This study was set in obstetrics–gynecology departments in community teaching hospitals in the Netherlands. Community teaching hospitals are university-affiliated, nontertiary perinatal centers providing obstetrical care to women with lower-risk pregnancies who do not meet the criteria for transfer to a tertiary perinatal center. They also provide (1) training and supervision for interns and residents in their first two years of graduate medical education, during which time trainees are expected to learn low-risk obstetrics and basic surgery skills, as well as (2) one- to two-year differentiation rotations for residents in the last two years of training.21 We chose this setting because residents at community teaching hospitals perform low-risk deliveries in a relatively young and healthy patient population, and also because previous research has attributed the variation in labor outcomes in part to the variation in obstetrical care delivery and organization.22–24

We retrospectively analyzed learning climate data from the Dutch Residency Educational Climate Test (D-RECT) and clinical registration data from the Netherlands Perinatal Registry (PRN), which is a national database that combines anonymized pooled data about the mother, pregnancy, childbirth, child, and process of obstetrical care for 96% of all births in the Netherlands.25 To ensure the largest sample possible, we studied data from the year in which the most departments evaluated their learning climate (January–December 2013). On the basis of the existing literature, we hypothesized that a more positive learning climate would be associated with lower odds of adverse obstetrical outcomes in obstetrics–gynecology departments in community teaching hospitals.

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Data collection

Trainees (residents, fellows, and interns) were invited to evaluate the learning climate of their most recent obstetrics–gynecology department rotation using either an online or a paper-based D-RECT questionnaire, depending on hospital policy. We obtained permission to analyze anonymized D-RECT survey results from the participating departments that used the Web-based D-RECT platform and from the regional educational committees for those departments that used the paper-based D-RECT questionnaire. Departments using the online questionnaire invited trainees using an e-mail with a link to an anonymous questionnaire, sending up to three reminders to nonrespondents. Trainees usually had one month to complete the questionnaire. Because trainees spend one to two years in a single department, most completed the questionnaire during the rotation that they were evaluating. The four departments that used the paper-based questionnaire made it available in their offices, asking trainees to evaluate the department where they had spent the most time in the last three months, which may not have been their current department. In all cases, trainees were ensured that their participation was voluntary and their responses anonymous.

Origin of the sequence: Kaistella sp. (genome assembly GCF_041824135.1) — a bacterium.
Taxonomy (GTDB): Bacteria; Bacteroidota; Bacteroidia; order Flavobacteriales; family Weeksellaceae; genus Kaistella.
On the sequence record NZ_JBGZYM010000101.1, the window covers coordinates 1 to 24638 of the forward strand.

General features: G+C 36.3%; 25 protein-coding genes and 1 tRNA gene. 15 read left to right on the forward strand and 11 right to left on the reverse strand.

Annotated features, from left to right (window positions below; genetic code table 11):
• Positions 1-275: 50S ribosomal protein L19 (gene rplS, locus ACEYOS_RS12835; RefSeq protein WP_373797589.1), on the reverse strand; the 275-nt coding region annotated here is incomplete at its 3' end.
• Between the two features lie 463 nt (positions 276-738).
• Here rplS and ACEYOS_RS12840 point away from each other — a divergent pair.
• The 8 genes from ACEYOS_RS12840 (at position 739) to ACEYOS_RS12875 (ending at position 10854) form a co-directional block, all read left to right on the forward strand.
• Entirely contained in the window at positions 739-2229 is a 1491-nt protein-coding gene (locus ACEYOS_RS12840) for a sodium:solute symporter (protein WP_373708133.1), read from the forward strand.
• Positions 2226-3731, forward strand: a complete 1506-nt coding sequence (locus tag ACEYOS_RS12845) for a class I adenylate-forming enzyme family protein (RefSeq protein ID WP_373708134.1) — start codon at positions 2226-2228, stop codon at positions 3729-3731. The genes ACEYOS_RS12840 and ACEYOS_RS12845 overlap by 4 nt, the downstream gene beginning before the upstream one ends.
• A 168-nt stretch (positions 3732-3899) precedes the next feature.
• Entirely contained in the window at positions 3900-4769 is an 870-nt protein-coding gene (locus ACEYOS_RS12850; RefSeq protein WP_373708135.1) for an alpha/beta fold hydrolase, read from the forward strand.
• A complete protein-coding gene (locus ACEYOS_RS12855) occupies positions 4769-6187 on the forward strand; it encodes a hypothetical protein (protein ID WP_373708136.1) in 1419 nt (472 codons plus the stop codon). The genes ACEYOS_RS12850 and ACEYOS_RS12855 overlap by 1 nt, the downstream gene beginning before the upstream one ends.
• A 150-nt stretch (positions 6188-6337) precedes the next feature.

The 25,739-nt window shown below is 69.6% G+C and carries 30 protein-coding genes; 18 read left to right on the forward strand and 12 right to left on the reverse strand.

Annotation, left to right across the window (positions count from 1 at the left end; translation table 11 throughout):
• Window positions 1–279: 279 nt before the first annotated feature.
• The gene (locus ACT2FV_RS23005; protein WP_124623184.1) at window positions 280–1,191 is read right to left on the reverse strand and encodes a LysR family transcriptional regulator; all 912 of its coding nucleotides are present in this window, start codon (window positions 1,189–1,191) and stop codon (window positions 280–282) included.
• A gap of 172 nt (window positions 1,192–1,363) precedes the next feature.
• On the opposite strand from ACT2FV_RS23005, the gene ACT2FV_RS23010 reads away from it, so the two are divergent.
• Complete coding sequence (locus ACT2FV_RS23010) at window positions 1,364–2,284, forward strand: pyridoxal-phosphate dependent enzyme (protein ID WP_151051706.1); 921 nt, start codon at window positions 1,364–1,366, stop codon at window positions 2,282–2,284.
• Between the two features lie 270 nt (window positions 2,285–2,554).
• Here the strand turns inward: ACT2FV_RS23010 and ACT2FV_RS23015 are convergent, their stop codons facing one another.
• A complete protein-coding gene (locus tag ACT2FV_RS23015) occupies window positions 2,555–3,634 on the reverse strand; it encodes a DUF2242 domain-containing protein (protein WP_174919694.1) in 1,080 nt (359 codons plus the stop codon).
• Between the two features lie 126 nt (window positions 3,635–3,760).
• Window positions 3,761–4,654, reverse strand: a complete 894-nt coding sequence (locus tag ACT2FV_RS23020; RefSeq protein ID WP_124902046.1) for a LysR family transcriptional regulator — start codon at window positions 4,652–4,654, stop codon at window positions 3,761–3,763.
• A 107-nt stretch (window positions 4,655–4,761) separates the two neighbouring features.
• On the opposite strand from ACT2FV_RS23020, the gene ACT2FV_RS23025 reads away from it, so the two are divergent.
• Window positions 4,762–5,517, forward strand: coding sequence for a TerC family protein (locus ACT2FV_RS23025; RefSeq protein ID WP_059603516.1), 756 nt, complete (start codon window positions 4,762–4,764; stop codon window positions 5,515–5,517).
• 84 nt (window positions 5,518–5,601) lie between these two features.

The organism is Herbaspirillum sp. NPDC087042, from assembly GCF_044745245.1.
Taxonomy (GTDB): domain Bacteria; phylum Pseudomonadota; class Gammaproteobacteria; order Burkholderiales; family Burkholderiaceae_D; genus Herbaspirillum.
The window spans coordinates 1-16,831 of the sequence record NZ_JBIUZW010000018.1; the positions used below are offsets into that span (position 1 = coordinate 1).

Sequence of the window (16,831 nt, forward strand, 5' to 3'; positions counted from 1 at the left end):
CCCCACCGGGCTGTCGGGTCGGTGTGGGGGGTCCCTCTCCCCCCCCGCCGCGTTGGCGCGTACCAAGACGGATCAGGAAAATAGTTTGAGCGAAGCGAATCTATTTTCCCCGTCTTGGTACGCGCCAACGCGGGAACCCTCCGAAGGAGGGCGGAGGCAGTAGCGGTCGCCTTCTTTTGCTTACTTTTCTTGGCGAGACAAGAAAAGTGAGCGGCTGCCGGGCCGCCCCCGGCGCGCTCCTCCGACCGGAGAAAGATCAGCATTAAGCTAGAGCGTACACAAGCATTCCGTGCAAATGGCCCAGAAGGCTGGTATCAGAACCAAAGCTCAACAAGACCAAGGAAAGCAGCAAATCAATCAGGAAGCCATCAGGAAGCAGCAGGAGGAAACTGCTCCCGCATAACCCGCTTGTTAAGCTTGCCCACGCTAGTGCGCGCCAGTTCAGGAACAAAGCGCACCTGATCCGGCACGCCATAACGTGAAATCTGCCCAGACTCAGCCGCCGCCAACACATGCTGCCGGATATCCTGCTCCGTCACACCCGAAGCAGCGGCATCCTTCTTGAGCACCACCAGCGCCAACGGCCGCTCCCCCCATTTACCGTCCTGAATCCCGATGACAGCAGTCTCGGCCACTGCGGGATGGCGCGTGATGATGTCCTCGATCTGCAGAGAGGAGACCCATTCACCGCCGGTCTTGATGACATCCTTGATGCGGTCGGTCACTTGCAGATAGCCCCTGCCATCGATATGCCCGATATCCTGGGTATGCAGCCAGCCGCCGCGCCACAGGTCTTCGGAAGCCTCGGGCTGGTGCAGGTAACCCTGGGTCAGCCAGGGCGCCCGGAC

We accessed anonymized patient data with special permission from the PRN (PRN-14.20). We excluded any deliveries meeting the criteria for transfer to a tertiary center (i.e., < 32 weeks gestational age, weight < 1,250 grams at birth, or serious maternal complications). Additionally, we excluded any births with congenital abnormalities due to increased risk of perinatal mortality.22

The institutional ethical review board of the Academic Medical Center of the University of Amsterdam confirmed that the Medical Research Involving Human Subjects Act did not apply to this study because the study involved the use of existing data collected for quality improvement purposes and provided a waiver of ethical approval for the overall study design.

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Measures

Residency learning climate.